Ignoring signs of his disinterest and, even worse, well-sourced information that he had betrayed her to the Nazis to avoid imprisonment, Nelly complies. He still gets under her skin. In the delusional hope that everything will be as it once was, she calls herself Esther, the name of a close friend who died in the camp. Lene, the moral barometer of the film who tirelessly documents which Jews survived for purposes of reparation, has no patience for such schoolgirlish behavior. In her view, the survivors have obligations to those who perished; fantasy flirtations with traitors is not among them. A space no longer exists for individual actualization; the collective takes precedence. She wrongly assumes that Nelly will forego the unproductive pursuit of unrequited love and accompany her to Palestine to help build a state where Jews don’t have to fear a reprisal of what they have just been through.
Gradually, Esther looks and behaves more and more like Nelly, so much so that Johnny sometimes slips and responds to her as if she were. Of course! This is the scenario of Paramount’s Vertigo. Hitchcock had long been in the U.S. by then, not to mention that the screenplay, adapted from a French novel, was written by Australian-born Alec Coppel, who worked in London and Hollywood, and the American Samuel A. Taylor. Petzold also borrows from two novels set during and just after the Holocaust: Return From the Ashes, by French writer Hubert Monteilhet; and German author/director Alexander Kluge’s An Experiment in Love.
In Vertigo, James Stewart’s character, also called John, aka Scottie, may be a wooden aw-shucks detective, but Phoenix’s Johnny (real name: Johannes) is complex, a Svengali with strong animal magnetism and the determination to make it through these days of rubble and poverty. When necessary, however, Nelly takes the upper hand. The odd relationship, which you buy into following a few moments of incredulity, evolves within a particular historical and economic context. America provides the pulp, the German worldview elevates it to a more heady dimension.
Even the nickname “Johnny” is unapologetically ripped from American genre films. Petzold almost always develops the idea for a project (often taken from the non-fiction work of his mentor and close friend, the late Harun Farocki) inside a generic template. The ardent cinephile has modeled films on Detour, Carnival of Souls, The Postman Always Rings Twice, Halloween, After Dark, Running on Empty, and The 39 Steps, among other English-language titles.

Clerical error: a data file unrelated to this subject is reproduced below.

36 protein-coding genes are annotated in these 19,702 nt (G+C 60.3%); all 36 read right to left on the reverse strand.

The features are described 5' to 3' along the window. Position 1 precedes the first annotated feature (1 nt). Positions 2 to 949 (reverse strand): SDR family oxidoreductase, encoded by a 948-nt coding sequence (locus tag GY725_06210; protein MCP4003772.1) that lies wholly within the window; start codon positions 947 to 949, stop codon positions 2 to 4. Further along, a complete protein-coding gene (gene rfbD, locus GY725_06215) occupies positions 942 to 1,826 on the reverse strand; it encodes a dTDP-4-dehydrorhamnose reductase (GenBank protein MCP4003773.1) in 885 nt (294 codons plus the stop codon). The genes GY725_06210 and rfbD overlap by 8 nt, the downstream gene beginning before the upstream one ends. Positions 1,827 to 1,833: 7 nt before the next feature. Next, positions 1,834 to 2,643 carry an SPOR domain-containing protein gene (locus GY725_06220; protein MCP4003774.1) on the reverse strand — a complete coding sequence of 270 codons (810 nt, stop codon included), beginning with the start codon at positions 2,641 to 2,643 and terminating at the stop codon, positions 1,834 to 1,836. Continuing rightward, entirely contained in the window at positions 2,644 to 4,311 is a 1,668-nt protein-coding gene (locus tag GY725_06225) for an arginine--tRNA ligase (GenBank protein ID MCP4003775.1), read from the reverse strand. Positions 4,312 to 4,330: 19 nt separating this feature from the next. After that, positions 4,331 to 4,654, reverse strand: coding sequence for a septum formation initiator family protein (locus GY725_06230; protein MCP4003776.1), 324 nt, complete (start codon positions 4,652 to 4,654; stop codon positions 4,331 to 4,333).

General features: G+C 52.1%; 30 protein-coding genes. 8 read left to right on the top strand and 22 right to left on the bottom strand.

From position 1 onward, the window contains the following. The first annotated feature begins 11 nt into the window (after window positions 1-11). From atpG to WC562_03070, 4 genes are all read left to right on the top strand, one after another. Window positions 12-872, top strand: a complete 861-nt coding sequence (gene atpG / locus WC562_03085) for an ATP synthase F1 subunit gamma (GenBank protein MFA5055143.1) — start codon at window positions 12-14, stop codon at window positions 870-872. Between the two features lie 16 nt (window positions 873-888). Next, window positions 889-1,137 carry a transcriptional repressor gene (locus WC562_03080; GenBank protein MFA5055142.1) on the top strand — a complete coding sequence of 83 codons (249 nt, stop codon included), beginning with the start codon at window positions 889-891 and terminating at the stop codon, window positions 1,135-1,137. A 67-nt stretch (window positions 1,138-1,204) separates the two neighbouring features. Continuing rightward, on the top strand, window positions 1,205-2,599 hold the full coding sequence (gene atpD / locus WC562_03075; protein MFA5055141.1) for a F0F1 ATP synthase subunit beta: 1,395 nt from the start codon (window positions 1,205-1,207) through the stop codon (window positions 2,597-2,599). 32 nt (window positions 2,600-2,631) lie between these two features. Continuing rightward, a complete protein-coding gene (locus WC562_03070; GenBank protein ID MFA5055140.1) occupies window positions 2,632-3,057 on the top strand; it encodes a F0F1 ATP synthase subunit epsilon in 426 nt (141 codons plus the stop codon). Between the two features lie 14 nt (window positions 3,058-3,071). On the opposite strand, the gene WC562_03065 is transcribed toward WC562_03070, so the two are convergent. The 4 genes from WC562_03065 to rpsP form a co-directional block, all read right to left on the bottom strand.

Petzold is obsessed with transformation, which usually takes place at the intersection of employment and affairs of the heart. (Fassbinder is a major influence.) A change of location is frequently a factor as well. In Phoenix, he raises these themes to a whole other plane. The change is a reconfiguration; the site, the human body. Nelly would have the same revised visage anywhere she moved to. Work? Not a player here. She is still healing, the unemployment rate in Germany is sky-high, and she has that inheritance coming.
Before her surgery, the doctor had tried to encourage her: “A different face offers you a chance to reinvent yourself.” She vehemently disagreed, insisting that he carve her into the woman she had been. She had not thought things out. When Johnny orders her to wear a nice red dress for her staged arrival by train back home from the camp, she does not consider how such a lovely appearance encourages ordinary Germans to evade the issue of culpability. (Denial is the norm for almost everyone. It begins with Johnny, who tellingly does not meet her gaze. He refuses to absorb telling signs that Esther and Nelly are one and the same.) By the time she comprehends the worth of the surgeon’s advice, she has portrayed both Nelly and Esther, contingent on situation and observer. Ambiguity in later scenes, however, poignantly points to the possibility of a major self-makeover.
Hoss, the director’s longtime muse and one of the finest actors working in cinema today, effectively uses her eyes, mouth, hands, torso, posture, and movements to differentiate the two, to convey not only each of them separately, but also the transitional phases that are part Nelly, part Esther. On the surface, Nelly appears more or less the way she did before the war. On the other hand, the indignities and frustration she has endured, the grief she has suffered, and the misanthropy she has witnessed time and again have left indelible scars that no medical procedure can mend.